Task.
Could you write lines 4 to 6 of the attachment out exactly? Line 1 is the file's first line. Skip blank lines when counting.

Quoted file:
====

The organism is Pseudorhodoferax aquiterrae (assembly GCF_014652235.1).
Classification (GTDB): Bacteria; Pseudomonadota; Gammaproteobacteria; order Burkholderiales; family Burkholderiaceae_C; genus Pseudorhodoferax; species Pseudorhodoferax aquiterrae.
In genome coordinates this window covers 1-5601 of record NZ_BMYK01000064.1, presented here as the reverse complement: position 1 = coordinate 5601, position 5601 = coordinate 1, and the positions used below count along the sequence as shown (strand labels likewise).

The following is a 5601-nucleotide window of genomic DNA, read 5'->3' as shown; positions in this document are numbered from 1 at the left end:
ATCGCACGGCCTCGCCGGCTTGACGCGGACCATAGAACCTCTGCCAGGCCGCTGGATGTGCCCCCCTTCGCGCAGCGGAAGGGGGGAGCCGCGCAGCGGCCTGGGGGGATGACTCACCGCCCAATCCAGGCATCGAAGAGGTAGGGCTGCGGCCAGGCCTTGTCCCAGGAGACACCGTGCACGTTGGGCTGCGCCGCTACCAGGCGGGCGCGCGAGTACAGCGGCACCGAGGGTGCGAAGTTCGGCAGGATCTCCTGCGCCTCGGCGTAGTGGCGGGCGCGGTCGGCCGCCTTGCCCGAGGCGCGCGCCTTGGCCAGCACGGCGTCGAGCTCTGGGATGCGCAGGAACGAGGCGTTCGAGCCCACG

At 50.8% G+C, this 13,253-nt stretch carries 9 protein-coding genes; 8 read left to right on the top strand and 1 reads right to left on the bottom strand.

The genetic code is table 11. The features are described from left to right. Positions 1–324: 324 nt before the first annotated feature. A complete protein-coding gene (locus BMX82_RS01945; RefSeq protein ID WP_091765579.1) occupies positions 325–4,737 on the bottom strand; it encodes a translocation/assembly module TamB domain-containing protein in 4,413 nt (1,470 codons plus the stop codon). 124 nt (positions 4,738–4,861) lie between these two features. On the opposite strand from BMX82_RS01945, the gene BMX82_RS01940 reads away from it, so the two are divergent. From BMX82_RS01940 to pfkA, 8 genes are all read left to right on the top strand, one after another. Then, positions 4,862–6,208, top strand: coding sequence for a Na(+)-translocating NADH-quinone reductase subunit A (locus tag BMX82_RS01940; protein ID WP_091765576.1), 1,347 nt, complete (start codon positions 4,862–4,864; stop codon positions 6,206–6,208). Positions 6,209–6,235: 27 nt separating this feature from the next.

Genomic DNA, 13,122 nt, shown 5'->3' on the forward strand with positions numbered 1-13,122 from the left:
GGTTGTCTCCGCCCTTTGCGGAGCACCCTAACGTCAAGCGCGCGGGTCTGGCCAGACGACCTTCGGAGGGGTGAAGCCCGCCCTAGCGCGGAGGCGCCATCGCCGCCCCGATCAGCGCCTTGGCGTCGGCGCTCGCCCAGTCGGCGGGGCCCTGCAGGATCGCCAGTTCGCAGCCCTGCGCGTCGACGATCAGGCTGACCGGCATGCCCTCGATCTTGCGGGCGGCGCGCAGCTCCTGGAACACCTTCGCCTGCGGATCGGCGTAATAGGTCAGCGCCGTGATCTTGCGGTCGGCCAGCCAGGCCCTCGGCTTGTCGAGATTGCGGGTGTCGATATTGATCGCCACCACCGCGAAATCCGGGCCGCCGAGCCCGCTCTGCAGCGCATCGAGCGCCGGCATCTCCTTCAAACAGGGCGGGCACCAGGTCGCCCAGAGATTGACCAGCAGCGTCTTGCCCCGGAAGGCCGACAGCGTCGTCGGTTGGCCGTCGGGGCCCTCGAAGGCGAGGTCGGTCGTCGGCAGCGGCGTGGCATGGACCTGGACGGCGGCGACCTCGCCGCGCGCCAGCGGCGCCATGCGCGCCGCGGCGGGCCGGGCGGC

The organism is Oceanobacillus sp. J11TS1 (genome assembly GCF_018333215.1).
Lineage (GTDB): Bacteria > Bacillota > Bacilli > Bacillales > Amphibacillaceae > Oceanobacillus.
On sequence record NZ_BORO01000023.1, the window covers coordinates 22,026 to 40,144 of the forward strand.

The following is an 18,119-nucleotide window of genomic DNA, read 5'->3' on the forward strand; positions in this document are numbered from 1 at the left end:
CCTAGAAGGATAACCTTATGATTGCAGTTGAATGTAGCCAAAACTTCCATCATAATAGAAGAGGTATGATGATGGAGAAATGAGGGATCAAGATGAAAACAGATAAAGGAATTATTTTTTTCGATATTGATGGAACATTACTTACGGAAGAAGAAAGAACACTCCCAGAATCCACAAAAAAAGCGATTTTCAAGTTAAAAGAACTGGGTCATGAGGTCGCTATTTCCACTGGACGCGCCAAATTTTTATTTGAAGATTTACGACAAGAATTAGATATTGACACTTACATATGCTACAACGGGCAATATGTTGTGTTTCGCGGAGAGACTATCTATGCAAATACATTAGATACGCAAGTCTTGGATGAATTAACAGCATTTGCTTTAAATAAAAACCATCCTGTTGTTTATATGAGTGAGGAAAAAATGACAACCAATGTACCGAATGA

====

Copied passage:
The following is a 5601-nucleotide window of genomic DNA, read 5'->3' as shown; positions in this document are numbered from 1 at the left end:
ATCGCACGGCCTCGCCGGCTTGACGCGGACCATAGAACCTCTGCCAGGCCGCTGGATGTGCCCCCCTTCGCGCAGCGGAAGGGGGGAGCCGCGCAGCGGCCTGGGGGGATGACTCACCGCCCAATCCAGGCATCGAAGAGGTAGGGCTGCGGCCAGGCCTTGTCCCAGGAGACACCGTGCACGTTGGGCTGCGCCGCTACCAGGCGGGCGCGCGAGTACAGCGGCACCGAGGGTGCGAAGTTCGGCAGGATCTCCTGCGCCTCGGCGTAGTGGCGGGCGCGGTCGGCCGCCTTGCCCGAGGCGCGCGCCTTGGCCAGCACGGCGTCGAGCTCTGGGATGCGCAGGAACGAGGCGTTCGAGCCCACG

At 50.8% G+C, this 13,253-nt stretch carries 9 protein-coding genes; 8 read left to right on the top strand and 1 reads right to left on the bottom strand.